Human Torch

Johnny was also born in Long Island. He’s 5’10’’, 170 lbs. We’re told that his mother died in a car crash at a young age, and the book hints that this has something do with his interest in race cars. His solo adventures in Strange Tales gets a mention, and then it repeats the FF’s origin again. There are a lot of interesting tidbits about Johnny’s powers. We’re told that he draws his fire from ambient heat in the atmosphere and from plasma, which the book describes as “a super-heated state of matter that exists in the atmosphere of stars.” When he is flamed on, he burns at 780 degrees Fahrenheit (isn’t that, like, a lot?). His light output when flamed on is only 10 percent, which I guess explains why people can stand near him without having to shield their eyes. The shapes and constructs that he creates with his flame will disperse after three minutes without him giving them more energy. Johnny’s entry is the only one that describes how his costume is made of unstable molecules, even though the whole team wears them.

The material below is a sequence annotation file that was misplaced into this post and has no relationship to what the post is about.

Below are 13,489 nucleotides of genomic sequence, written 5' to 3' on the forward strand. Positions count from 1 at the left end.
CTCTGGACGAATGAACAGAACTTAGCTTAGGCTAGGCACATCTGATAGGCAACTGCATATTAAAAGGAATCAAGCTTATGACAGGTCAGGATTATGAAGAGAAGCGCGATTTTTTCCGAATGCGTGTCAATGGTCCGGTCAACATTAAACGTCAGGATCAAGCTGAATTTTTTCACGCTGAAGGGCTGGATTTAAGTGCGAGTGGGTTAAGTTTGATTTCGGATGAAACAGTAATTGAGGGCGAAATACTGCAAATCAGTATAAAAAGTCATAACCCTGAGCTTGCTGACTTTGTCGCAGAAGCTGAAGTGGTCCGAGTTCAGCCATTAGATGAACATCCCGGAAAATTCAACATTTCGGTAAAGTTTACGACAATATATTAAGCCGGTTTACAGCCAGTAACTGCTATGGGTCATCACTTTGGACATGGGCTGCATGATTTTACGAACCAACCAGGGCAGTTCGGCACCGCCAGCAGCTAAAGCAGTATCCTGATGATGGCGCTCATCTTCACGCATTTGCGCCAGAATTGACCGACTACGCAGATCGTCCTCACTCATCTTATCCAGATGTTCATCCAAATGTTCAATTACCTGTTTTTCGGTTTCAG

The Thing

Ben’s occupation is “adventurer, pilot, and wrestler.” (His teammates just get “adventurer.”) He’s 6 feet tall, and 500 lbs. (A lot of artists draw him really huge, in the 7-foot range, so who knows?) We get a long description of Ben growing up in poverty and his family, a lot of which was established in the early issues of The Thing solo series. Then it’s the FF origin again, followed by Ben’s time in Battleworld, his quitting the team, and even a mention of his membership in the very goofy Unlimited Class Wrestling Federation. Ben can lift or press 85 tons, putting him 15 tons beneath the Hulk’s 100-plus category. There’s a description of his great endurance to physical harm, with quick mentions of his piloting skills and hand-to-hand combat training.